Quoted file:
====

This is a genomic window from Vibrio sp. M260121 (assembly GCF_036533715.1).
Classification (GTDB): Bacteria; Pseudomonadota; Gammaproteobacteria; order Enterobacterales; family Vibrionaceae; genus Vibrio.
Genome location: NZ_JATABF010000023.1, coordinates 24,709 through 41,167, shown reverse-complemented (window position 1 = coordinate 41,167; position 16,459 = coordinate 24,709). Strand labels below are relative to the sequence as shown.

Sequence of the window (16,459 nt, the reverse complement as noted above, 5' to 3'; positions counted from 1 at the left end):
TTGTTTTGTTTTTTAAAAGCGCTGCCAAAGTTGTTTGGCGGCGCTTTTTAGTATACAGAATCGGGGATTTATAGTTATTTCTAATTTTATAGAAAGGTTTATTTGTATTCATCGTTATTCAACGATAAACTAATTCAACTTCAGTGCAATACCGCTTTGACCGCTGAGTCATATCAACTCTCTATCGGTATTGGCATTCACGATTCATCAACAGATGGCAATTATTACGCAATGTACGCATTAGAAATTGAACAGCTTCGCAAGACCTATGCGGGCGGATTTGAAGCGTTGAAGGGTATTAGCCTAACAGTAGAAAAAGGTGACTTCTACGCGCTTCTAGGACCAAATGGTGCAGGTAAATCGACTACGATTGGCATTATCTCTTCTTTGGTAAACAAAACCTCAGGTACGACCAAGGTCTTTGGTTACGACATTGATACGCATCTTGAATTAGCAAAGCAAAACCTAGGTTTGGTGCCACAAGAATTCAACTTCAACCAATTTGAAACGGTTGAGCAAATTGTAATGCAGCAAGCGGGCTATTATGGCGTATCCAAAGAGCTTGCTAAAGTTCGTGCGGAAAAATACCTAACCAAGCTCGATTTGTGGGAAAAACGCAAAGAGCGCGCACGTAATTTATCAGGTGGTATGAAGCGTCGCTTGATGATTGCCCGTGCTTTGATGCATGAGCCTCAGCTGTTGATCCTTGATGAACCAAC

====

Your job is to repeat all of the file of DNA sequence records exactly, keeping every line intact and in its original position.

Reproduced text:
This is a genomic window from Vibrio sp. M260121 (assembly GCF_036533715.1).
Classification (GTDB): Bacteria; Pseudomonadota; Gammaproteobacteria; order Enterobacterales; family Vibrionaceae; genus Vibrio.
Genome location: NZ_JATABF010000023.1, coordinates 24,709 through 41,167, shown reverse-complemented (window position 1 = coordinate 41,167; position 16,459 = coordinate 24,709). Strand labels below are relative to the sequence as shown.

Sequence of the window (16,459 nt, the reverse complement as noted above, 5' to 3'; positions counted from 1 at the left end):
TTGTTTTGTTTTTTAAAAGCGCTGCCAAAGTTGTTTGGCGGCGCTTTTTAGTATACAGAATCGGGGATTTATAGTTATTTCTAATTTTATAGAAAGGTTTATTTGTATTCATCGTTATTCAACGATAAACTAATTCAACTTCAGTGCAATACCGCTTTGACCGCTGAGTCATATCAACTCTCTATCGGTATTGGCATTCACGATTCATCAACAGATGGCAATTATTACGCAATGTACGCATTAGAAATTGAACAGCTTCGCAAGACCTATGCGGGCGGATTTGAAGCGTTGAAGGGTATTAGCCTAACAGTAGAAAAAGGTGACTTCTACGCGCTTCTAGGACCAAATGGTGCAGGTAAATCGACTACGATTGGCATTATCTCTTCTTTGGTAAACAAAACCTCAGGTACGACCAAGGTCTTTGGTTACGACATTGATACGCATCTTGAATTAGCAAAGCAAAACCTAGGTTTGGTGCCACAAGAATTCAACTTCAACCAATTTGAAACGGTTGAGCAAATTGTAATGCAGCAAGCGGGCTATTATGGCGTATCCAAAGAGCTTGCTAAAGTTCGTGCGGAAAAATACCTAACCAAGCTCGATTTGTGGGAAAAACGCAAAGAGCGCGCACGTAATTTATCAGGTGGTATGAAGCGTCGCTTGATGATTGCCCGTGCTTTGATGCATGAGCCTCAGCTGTTGATCCTTGATGAACCAAC